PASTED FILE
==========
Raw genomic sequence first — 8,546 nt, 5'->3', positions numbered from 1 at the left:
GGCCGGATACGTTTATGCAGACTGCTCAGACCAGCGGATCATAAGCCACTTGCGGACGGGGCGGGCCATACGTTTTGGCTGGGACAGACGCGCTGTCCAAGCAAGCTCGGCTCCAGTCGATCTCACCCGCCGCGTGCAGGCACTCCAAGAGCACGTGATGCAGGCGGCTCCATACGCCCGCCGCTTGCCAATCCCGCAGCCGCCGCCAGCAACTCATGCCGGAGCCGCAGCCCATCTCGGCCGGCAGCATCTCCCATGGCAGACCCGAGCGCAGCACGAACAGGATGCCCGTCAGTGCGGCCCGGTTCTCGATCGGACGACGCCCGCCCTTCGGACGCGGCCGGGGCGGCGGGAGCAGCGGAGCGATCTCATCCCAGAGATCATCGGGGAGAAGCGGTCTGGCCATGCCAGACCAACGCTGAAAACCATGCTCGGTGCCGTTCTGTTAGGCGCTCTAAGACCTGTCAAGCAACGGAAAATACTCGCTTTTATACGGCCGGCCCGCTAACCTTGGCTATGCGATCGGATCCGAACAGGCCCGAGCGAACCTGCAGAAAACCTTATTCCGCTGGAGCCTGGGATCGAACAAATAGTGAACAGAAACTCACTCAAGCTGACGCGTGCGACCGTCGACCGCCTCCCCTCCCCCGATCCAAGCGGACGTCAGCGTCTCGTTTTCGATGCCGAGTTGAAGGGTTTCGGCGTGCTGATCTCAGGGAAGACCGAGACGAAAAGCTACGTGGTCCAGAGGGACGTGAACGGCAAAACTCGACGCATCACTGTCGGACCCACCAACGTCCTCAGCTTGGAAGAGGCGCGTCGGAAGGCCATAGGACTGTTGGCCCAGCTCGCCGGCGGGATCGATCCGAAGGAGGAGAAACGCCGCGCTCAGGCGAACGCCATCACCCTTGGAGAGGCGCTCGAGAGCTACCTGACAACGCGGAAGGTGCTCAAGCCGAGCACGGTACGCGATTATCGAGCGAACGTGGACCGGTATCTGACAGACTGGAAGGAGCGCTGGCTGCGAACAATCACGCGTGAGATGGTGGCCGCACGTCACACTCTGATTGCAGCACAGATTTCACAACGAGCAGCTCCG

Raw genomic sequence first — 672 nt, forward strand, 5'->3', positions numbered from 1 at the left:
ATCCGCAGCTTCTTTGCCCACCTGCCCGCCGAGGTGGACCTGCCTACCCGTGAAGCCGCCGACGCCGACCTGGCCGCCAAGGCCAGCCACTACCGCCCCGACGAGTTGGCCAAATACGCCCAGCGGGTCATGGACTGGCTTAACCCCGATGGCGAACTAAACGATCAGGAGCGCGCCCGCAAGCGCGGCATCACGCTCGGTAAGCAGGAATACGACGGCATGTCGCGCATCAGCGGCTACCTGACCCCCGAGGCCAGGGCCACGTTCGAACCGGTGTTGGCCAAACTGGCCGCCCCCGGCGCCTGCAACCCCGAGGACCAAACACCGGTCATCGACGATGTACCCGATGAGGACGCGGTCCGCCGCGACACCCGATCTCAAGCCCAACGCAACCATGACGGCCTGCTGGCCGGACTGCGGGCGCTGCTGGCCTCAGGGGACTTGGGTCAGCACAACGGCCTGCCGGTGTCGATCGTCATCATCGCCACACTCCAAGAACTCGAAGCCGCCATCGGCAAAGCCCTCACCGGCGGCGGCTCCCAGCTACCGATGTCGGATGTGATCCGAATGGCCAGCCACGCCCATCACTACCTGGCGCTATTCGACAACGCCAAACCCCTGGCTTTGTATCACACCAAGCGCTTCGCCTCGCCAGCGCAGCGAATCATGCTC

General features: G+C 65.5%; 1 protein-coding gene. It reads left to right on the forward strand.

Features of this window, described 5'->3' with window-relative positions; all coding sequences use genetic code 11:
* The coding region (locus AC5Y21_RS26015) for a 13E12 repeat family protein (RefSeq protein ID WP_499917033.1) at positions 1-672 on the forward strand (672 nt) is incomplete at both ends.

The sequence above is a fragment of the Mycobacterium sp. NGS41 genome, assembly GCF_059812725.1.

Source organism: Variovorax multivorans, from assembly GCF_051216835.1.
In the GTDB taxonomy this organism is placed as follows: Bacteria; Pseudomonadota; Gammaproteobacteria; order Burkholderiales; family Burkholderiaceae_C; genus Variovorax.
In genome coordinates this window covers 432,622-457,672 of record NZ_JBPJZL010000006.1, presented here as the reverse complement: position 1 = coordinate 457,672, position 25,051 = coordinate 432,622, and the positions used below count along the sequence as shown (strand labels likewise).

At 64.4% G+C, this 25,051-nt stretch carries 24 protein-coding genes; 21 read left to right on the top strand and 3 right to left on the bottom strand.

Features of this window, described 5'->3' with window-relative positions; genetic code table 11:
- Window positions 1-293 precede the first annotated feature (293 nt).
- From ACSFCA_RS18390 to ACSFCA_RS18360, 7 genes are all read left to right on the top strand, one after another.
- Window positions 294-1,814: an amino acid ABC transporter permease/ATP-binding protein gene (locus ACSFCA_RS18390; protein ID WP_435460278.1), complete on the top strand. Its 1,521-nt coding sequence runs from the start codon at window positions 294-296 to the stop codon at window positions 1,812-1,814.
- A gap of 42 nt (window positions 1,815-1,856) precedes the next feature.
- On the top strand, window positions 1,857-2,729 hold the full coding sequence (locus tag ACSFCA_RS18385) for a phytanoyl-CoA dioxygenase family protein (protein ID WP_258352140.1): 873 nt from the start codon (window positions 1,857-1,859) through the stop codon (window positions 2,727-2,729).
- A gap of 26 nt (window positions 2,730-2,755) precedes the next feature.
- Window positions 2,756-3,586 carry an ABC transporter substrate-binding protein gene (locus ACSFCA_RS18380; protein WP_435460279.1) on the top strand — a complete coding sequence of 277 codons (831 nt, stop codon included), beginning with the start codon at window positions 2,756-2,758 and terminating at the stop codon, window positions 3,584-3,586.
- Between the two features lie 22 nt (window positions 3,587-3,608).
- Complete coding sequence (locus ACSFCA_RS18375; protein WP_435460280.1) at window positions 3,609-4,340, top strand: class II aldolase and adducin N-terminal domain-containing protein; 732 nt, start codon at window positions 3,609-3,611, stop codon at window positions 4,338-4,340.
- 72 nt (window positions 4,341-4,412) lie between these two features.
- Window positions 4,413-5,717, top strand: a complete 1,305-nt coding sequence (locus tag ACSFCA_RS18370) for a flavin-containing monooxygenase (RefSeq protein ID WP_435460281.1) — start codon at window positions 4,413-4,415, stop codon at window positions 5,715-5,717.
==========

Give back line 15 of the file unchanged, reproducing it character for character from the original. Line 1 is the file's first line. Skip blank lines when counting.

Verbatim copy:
- From ACSFCA_RS18390 to ACSFCA_RS18360, 7 genes are all read left to right on the top strand, one after another.